Please include the photo of 105-115 Ocean Boulevard I attached in the section NEW TO MARKET. Photo credit is Become Legendary
Jorge Pérez and Harry Macklowe are teaming up.
The two billionaire developers managed to close on the acquisition of a waterfront, aging co-op community in North Bay Village. The deal has allegedly been rife with drama, including extended or missed deadlines, a drop in sale price and a commission battle. There isn’t enough space in this newsletter to tell you everything, but it’s worth checking out some of it here.
An affiliate of Macklowe Properties is paying $47.7 million for the Biscayne Sea Club, which sits on the north end of Harbor Island on a 3-plus-acre site. The closings are underway, two years after Macklowe entered into contract, and months after the previous closing dates were missed, according to residents, sellers and lawsuits.
I first uncovered the deal this summer looking through court records. Pérez’s firm, Miami-based Related Group, was rumored to be Macklowe’s partner on the deal. Related confirmed it is Macklowe’s joint venture partner last week. Though the developers won’t comment, sources say they plan hundreds of condos on the site.
Variations of the same situation at Biscayne Sea Club are playing out at older condo communities across the state. Developers are looking at the most desirable and buildable waterfront land where older and shorter buildings currently stand.
They may or may not disclose their identities upfront to unit sellers, and they may try to negotiate lower prices with as many sellers as possible. Developers may drag out deals because of market conditions (such as difficulty securing financing) or as they try to bring pricing down. These unit owners are now facing additional pressure to invest in their properties and bring them up to code, as new condo safety laws go into effect starting next year.
Next door to Biscayne Sea Club, Macklowe entities are also acquiring units at Majestic Isle, a condo building that was deemed unsafe by the city earlier this year. Owners and residents haven’t been able to move back into the 63-year-old building since then.
In a scenario where you or your tenant can’t even live in the building, I would imagine the pressure to sell to a developer who is already assembling units is even higher. And who has the real leverage there?
What we’re thinking about: WeWork said it does not plan to close any of its Miami-Dade locations. Have you heard of any downsizing? Send me a note at email@example.com.
Residential: Spec developer Pascal Nicolai sold the oceanfront mansion at 4005 South Ocean Boulevard in Highland Beach to a hidden trust for $30 million.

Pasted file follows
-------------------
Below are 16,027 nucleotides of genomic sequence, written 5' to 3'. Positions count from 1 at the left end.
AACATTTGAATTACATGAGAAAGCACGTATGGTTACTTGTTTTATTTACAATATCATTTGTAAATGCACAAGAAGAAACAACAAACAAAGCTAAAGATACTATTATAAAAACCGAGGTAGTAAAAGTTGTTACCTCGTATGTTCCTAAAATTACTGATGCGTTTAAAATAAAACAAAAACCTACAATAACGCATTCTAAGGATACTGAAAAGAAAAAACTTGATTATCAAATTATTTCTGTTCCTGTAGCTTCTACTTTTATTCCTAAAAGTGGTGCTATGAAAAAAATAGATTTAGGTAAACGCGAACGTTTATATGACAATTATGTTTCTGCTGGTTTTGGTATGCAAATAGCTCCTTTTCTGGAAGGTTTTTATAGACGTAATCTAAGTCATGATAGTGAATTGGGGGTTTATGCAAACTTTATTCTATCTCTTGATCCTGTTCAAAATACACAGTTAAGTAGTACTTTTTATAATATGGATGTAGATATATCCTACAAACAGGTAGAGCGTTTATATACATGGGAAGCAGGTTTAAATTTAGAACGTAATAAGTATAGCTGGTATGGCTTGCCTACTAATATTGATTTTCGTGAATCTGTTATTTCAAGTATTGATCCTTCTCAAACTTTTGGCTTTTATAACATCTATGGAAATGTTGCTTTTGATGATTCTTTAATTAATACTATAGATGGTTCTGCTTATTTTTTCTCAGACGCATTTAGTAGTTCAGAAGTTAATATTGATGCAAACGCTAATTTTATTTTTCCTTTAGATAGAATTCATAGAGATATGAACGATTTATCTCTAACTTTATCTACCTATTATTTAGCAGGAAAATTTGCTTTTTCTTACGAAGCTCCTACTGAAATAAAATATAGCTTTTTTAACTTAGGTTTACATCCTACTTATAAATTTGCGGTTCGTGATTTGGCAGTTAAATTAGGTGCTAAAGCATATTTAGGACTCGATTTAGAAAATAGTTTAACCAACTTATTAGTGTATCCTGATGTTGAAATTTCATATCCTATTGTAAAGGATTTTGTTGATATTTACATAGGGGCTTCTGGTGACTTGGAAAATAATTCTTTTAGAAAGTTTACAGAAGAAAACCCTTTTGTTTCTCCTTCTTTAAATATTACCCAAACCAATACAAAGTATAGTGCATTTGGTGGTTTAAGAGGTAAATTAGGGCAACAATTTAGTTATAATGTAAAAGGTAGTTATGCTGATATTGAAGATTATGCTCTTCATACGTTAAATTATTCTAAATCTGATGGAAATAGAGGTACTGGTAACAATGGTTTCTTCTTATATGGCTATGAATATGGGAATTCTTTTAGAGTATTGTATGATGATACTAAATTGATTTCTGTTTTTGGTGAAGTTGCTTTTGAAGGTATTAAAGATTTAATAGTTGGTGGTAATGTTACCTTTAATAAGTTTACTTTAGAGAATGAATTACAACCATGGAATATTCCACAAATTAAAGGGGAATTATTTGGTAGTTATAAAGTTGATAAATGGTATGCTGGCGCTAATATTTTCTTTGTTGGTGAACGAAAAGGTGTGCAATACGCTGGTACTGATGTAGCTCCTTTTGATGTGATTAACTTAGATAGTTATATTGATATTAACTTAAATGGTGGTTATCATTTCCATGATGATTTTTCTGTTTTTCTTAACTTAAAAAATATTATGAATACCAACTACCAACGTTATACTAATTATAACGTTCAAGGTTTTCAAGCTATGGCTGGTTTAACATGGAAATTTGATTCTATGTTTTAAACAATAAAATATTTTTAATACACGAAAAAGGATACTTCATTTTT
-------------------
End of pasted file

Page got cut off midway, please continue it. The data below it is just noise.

Commercial: A Butters Group joint venture sold a new warehouse in Plantation to an entity managed by David Rabbani, president of Hallandale Pharmacy, for $29.8 million. The sale of the Sunrise Logistics Center at 6801 West Sunrise Boulevard is tied to an ongoing commission lawsuit.
— Research by Adam Farence
NEW TO THE MARKET
The beachfront compound at 105 to 115 Ocean Boulevard in Golden Beach hit the market for $68 million, more than triple its 2021 sale price. The 1-acre property, with 10 bedrooms, 15 bathrooms and three half-bathrooms, includes a main house, guest house and secondary home totaling 13,300 square feet of interior space. It’s listed with Dina Goldentayer of Douglas Elliman.
A thing we’ve learned
Michael Shvo said he has locked in deals at his planned Rosewood-branded Raleigh Miami Beach condo development at $12,000 per square foot (!). That was among the many things we learned at The Real Deal’s South Florida Forum last week. Check out our coverage here.
Elsewhere in Florida
- Florida businessman Patrick Parker Walsh is serving five and a half years in prison for stealing nearly $8 million in federal pandemic relief funds. A small (if you consider $90,000 small) portion of that went to purchase an entire island off the Gulf Coast of the state. Walsh planned to use the island as a “real estate opportunity,” according to his attorneys, AP reports. Maybe someone else will.
- In other Florida Man news, a group of Florida men hunted a 17-foot, 2-inch python snake in the Big Cypress National Preserve in South Florida. It marked the second-heaviest Burmese python to be captured in Florida on record, at nearly 200 pounds.
- Florida Supreme Court justices heard arguments regarding the potential legalization of recreational marijuana in the state, according to Politico. The court appeared to be favoring a ballot initiative sponsored by Smart & Safe Florida, which is backed by Trulieve, the state’s largest medical marijuana producer.